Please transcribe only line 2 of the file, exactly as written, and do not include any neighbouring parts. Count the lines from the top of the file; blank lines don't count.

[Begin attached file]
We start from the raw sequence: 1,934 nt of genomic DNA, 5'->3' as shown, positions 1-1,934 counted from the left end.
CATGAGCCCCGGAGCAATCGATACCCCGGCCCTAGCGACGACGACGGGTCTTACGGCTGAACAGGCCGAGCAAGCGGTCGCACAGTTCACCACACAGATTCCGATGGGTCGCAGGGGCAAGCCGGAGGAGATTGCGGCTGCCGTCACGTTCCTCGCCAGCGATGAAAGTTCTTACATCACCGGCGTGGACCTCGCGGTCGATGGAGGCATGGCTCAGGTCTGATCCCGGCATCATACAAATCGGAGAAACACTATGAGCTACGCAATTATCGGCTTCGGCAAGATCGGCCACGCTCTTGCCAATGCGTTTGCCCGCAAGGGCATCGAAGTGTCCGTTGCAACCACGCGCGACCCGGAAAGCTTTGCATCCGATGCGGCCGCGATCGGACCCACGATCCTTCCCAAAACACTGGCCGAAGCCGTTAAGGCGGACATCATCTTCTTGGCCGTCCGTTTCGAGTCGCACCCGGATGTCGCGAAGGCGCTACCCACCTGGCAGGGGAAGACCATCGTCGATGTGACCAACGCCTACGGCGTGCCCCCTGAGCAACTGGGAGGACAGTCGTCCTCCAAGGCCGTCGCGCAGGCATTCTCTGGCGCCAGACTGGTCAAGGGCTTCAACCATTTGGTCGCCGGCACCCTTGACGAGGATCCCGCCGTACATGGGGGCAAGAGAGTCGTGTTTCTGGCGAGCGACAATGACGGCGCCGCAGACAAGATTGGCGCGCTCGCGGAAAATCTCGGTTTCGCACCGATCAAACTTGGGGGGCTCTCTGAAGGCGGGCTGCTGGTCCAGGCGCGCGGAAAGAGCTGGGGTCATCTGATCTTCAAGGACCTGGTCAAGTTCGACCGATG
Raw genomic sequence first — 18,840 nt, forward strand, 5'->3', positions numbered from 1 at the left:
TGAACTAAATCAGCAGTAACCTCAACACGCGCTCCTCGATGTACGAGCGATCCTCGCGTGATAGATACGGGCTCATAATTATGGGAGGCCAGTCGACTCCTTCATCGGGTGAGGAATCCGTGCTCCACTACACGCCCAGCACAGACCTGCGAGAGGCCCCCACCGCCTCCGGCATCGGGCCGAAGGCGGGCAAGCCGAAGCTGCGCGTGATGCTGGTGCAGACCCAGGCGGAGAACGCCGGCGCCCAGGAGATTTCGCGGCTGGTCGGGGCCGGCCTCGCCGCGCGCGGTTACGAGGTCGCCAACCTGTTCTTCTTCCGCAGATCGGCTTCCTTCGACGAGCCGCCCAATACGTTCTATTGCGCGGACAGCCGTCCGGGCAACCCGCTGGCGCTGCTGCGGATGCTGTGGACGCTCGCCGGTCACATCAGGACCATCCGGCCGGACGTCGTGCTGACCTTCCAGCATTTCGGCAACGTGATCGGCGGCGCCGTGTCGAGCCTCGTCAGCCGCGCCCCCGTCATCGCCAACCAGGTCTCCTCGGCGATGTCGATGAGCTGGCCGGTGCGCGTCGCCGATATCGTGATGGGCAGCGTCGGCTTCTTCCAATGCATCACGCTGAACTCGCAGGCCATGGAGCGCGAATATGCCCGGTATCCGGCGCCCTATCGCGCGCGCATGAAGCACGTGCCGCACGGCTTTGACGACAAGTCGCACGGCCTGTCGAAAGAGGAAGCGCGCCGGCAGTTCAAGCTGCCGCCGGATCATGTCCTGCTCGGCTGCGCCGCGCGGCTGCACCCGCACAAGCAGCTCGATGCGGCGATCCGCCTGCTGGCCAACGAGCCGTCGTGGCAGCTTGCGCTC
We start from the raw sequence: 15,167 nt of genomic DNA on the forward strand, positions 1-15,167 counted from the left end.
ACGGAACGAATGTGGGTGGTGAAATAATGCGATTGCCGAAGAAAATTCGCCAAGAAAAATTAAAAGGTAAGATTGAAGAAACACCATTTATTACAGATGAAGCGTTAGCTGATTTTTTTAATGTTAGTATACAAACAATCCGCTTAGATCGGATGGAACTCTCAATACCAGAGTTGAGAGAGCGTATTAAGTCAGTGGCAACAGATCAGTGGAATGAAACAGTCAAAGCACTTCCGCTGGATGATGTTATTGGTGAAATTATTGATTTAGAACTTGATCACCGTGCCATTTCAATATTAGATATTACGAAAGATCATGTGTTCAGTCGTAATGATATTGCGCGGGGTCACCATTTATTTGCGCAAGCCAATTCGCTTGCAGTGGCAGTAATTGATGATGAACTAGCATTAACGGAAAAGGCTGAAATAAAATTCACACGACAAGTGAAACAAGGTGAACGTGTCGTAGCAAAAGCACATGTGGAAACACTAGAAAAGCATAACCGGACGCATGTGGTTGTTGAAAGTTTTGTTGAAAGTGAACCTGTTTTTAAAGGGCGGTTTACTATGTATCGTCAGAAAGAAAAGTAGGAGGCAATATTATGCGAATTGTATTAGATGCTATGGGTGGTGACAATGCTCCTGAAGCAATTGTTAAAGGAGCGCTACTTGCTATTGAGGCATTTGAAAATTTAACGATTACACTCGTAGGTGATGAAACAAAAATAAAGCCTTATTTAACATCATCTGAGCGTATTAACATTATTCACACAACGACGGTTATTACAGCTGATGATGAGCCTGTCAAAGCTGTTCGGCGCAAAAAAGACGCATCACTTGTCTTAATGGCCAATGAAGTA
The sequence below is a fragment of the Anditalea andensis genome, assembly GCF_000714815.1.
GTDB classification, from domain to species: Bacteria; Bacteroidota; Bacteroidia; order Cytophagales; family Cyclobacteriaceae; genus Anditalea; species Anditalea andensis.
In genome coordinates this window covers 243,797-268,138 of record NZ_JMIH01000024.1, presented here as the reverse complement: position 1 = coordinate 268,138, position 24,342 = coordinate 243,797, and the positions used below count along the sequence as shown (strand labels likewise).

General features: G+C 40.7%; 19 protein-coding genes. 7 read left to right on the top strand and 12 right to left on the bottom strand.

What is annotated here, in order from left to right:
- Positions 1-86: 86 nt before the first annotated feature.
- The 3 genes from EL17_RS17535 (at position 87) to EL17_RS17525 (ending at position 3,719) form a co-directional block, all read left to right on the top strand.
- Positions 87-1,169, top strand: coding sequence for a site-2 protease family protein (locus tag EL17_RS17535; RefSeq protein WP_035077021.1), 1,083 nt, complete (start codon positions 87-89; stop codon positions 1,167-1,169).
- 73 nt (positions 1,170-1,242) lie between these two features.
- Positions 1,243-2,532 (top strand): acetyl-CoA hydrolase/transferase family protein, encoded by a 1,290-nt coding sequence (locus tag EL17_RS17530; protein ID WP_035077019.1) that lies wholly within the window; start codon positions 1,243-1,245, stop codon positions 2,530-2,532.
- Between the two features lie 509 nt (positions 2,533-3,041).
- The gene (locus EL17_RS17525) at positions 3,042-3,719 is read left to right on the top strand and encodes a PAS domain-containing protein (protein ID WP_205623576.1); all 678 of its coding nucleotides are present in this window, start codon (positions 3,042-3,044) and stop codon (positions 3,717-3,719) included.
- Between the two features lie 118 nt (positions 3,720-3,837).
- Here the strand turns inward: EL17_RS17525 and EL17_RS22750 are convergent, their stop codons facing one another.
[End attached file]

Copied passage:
CATGAGCCCCGGAGCAATCGATACCCCGGCCCTAGCGACGACGACGGGTCTTACGGCTGAACAGGCCGAGCAAGCGGTCGCACAGTTCACCACACAGATTCCGATGGGTCGCAGGGGCAAGCCGGAGGAGATTGCGGCTGCCGTCACGTTCCTCGCCAGCGATGAAAGTTCTTACATCACCGGCGTGGACCTCGCGGTCGATGGAGGCATGGCTCAGGTCTGATCCCGGCATCATACAAATCGGAGAAACACTATGAGCTACGCAATTATCGGCTTCGGCAAGATCGGCCACGCTCTTGCCAATGCGTTTGCCCGCAAGGGCATCGAAGTGTCCGTTGCAACCACGCGCGACCCGGAAAGCTTTGCATCCGATGCGGCCGCGATCGGACCCACGATCCTTCCCAAAACACTGGCCGAAGCCGTTAAGGCGGACATCATCTTCTTGGCCGTCCGTTTCGAGTCGCACCCGGATGTCGCGAAGGCGCTACCCACCTGGCAGGGGAAGACCATCGTCGATGTGACCAACGCCTACGGCGTGCCCCCTGAGCAACTGGGAGGACAGTCGTCCTCCAAGGCCGTCGCGCAGGCATTCTCTGGCGCCAGACTGGTCAAGGGCTTCAACCATTTGGTCGCCGGCACCCTTGACGAGGATCCCGCCGTACATGGGGGCAAGAGAGTCGTGTTTCTGGCGAGCGACAATGACGGCGCCGCAGACAAGATTGGCGCGCTCGCGGAAAATCTCGGTTTCGCACCGATCAAACTTGGGGGGCTCTCTGAAGGCGGGCTGCTGGTCCAGGCGCGCGGAAAGAGCTGGGGTCATCTGATCTTCAAGGACCTGGTCAAGTTCGACCGATG